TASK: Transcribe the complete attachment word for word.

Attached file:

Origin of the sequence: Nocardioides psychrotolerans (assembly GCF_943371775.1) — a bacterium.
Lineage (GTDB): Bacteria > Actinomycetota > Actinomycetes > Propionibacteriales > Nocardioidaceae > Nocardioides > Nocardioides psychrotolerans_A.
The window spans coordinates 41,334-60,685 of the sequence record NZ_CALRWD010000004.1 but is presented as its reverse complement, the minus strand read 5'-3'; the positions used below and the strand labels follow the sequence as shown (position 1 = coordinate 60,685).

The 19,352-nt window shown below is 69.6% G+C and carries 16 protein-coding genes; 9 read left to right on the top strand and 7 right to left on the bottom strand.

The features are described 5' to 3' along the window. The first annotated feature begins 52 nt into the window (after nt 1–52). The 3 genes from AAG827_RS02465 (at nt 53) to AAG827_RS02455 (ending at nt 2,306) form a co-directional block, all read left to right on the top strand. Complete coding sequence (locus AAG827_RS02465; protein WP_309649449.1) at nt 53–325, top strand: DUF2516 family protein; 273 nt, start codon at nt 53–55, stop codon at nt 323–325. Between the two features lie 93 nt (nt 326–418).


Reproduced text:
Origin of the sequence: Nocardioides psychrotolerans (assembly GCF_943371775.1) — a bacterium.
Lineage (GTDB): Bacteria > Actinomycetota > Actinomycetes > Propionibacteriales > Nocardioidaceae > Nocardioides > Nocardioides psychrotolerans_A.
The window spans coordinates 41,334-60,685 of the sequence record NZ_CALRWD010000004.1 but is presented as its reverse complement, the minus strand read 5'-3'; the positions used below and the strand labels follow the sequence as shown (position 1 = coordinate 60,685).

The 19,352-nt window shown below is 69.6% G+C and carries 16 protein-coding genes; 9 read left to right on the top strand and 7 right to left on the bottom strand.

The features are described 5' to 3' along the window. The first annotated feature begins 52 nt into the window (after nt 1–52). The 3 genes from AAG827_RS02465 (at nt 53) to AAG827_RS02455 (ending at nt 2,306) form a co-directional block, all read left to right on the top strand. Complete coding sequence (locus AAG827_RS02465; protein WP_309649449.1) at nt 53–325, top strand: DUF2516 family protein; 273 nt, start codon at nt 53–55, stop codon at nt 323–325. Between the two features lie 93 nt (nt 326–418).